30 April 2016
"Canadian Opera Company Four Seasons Centre Friday night Opera in the nineteenth century – especially the Italian bel canto version – was an exercise in the glories of excess ... Voices of unnatural power, agile and forceful at the same time, perfectly tuned, sweet and pure at one moment, violent and agitated at the next , moving from high to low almost instantaneously – the spectacle of the trained human voice, awesome and exhilarating, was the essence of opera’s glory.
And a hefty helping of that glory was in evidence at the Four Seasons Centre on Friday night in the Canadian Opera Company’s production of Rossini’s Maometto II, a rarely staged work of his from 1820. Maometto II may be the best-sung production of the season at the COC, and that’s saying something at Alexander Neef’s COC, where the quality of the singing is always extremely high. But this one may have topped them all, a tribute to the show’s four stars, who bathed us in the magic of the operatic voice for three wonderful hours and then some ... it is a great credit to all the performers that their vocal perfection and resulting extravagance never once diverted attention from the basic drama of the work ...
20 March 2016
This spring, Luca Pisaroni makes his highly anticipated debut at Canadian Opera Company, in the title role of Rossini's Maometto II. Mr. Pisaroni received widespread critical acclaim for his previous performances in this David Alden-directed production, at Santa Fe Opera (2012):
"The other standout performance was that of Luca Pisaroni as the sultan whose bellicose ravings soften when he's in Anna's presence. The Italian bass-baritone...sang magnificently, not least in Maometto's bloodthirsty battle crposy, the aria All'invito generoso," which Pisaroni trumpeted from atop a marble equestrian statue. He is now the Samuel Ramey of his generation; no higher praise is possible." (Chicago Tribune)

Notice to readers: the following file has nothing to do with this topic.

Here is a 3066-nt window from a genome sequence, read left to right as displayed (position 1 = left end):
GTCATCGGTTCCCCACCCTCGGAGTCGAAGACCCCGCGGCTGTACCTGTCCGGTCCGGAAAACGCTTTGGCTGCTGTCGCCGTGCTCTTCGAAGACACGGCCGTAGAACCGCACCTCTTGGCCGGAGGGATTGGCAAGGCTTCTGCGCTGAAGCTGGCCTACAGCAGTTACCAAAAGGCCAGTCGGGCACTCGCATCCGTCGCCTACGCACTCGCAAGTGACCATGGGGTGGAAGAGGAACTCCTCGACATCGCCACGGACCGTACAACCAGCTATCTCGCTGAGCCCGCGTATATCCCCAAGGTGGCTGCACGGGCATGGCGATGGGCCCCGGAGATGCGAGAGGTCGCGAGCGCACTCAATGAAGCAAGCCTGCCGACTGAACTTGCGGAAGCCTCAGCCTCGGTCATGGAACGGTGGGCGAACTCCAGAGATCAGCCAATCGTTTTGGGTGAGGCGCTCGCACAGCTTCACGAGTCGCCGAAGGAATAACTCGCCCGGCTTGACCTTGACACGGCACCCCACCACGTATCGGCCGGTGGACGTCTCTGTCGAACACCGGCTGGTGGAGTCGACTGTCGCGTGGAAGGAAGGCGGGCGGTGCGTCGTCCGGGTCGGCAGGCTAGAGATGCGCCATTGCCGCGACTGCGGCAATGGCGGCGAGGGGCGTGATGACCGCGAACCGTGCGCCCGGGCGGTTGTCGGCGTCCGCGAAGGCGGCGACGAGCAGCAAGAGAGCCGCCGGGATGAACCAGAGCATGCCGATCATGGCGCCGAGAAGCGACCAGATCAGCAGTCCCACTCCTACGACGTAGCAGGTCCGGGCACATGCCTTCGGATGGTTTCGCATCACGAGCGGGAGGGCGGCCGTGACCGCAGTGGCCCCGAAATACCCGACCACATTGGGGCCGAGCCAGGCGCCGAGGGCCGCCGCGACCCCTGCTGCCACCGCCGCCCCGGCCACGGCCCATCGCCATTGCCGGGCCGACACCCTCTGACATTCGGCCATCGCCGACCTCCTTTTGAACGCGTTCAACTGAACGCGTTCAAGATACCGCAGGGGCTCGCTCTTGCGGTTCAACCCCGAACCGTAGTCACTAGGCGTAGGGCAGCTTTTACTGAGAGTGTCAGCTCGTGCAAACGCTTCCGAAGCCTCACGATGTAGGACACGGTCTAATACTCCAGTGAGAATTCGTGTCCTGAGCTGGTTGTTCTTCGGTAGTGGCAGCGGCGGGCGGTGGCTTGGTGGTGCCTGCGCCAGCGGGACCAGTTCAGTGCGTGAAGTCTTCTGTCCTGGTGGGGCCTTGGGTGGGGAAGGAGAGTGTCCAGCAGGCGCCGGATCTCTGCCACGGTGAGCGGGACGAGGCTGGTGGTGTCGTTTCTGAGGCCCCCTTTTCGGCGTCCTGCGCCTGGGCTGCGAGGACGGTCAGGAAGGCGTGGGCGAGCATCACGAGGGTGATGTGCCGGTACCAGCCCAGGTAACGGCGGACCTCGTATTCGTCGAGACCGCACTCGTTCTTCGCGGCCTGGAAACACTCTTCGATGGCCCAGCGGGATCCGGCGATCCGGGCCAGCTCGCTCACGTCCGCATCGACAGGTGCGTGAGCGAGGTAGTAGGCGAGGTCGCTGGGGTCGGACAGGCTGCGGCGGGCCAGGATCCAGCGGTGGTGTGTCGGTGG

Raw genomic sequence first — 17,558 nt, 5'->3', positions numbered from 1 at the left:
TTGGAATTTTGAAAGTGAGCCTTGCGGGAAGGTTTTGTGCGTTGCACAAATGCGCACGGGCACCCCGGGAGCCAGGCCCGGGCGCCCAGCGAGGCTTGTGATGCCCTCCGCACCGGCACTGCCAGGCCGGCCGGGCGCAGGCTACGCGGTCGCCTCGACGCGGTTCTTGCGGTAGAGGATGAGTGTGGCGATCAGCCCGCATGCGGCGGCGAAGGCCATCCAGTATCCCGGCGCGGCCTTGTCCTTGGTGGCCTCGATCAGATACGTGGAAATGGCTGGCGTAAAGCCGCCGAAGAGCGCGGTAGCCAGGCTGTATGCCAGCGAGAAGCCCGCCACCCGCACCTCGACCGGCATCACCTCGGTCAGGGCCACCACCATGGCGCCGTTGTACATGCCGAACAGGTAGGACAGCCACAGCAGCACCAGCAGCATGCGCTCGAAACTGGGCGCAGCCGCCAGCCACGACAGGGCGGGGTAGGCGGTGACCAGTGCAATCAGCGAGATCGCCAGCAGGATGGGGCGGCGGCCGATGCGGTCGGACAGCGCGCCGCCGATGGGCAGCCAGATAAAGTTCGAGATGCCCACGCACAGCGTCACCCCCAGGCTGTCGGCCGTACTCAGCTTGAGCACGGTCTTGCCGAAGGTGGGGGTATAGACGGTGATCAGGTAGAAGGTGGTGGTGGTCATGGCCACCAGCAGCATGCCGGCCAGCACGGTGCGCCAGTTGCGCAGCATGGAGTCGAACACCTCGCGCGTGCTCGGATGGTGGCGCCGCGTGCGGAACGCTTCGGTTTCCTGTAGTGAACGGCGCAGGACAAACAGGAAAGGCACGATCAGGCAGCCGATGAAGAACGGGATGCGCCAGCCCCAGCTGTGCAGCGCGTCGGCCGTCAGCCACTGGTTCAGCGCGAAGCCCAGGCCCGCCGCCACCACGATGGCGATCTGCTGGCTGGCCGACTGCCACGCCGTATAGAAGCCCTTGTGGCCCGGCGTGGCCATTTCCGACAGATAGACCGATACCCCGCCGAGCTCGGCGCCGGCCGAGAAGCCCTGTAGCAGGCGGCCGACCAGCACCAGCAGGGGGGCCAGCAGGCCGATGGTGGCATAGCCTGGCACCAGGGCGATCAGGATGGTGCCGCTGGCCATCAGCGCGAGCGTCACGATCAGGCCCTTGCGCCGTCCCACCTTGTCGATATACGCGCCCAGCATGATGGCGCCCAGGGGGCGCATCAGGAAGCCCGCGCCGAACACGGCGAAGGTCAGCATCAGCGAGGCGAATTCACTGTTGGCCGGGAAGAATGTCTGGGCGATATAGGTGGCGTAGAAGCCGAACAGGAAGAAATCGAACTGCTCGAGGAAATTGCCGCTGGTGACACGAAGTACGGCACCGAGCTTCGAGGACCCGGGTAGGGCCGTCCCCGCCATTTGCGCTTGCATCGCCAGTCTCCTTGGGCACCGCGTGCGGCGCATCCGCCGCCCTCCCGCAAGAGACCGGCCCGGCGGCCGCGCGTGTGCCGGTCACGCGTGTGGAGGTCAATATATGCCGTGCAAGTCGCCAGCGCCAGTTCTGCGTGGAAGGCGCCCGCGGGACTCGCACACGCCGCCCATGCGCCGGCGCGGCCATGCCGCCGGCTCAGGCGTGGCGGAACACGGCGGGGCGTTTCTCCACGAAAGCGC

26 February 2016
"Luca Pisaroni, a proven scene stealer himself, portrayed the Count compellingly, his rich, solid bass-baritone projecting cleanly, his lustful finagling written on his every oily snoop and gesture."
James R. Oestreich - New York Times
"As The Count, Luca Pisaroni was outfitted by Howell to reflect gentlemanly sport. Act I sailing chic came with a brass-buttoned navy jacket in soft Neapolitan constructions matched to cream, linen slacks. Act III’s polo sportsmanship came with high Spanish cut topline field boots and full-seat breeches. Little nobility or aristocracy left, Pisaroni held authority without relying on political menace, arrogance from vanity. With outstanding resonance and burnished, polished, lyric timbres, Pisaroni stamped beautiful, dark shades when needed or stripped it clean and clear with uniform emission in every register. Naturalistic recitatives (accompanied by harpsichordist Bryan Wagorn) were marked with great infections. Arias were masterclasses, such as “Hai già vinta la causa!”.
Courtney Smith - Bachtrack
18 February 2016
Luca Pisaroni sings the role of Giorgio in Bellini's spectacular I Puritani next season at The Metropolitan Opera. The production, with staging by Sandro Sequi, also features Diana Damrau as Elvira, Javier Camarena as Arturo, and Alexey Markov sings Riccardo. Maurizio Benini leads The Metropolitan Opera Orchestra for these performances, taking place February 10, 14, 18, 22, 25 & 28.
11 February 2016
". . . the cast is wonderful . . . The Giovanni-Leporello recitative exchanges flow like oil. Luca Pisaroni’s singing is immaculate and strong; his gangling Leporello can’t conceal that he looks and sounds like a Giovanni . . ." (Mark Mandel, Opera News)
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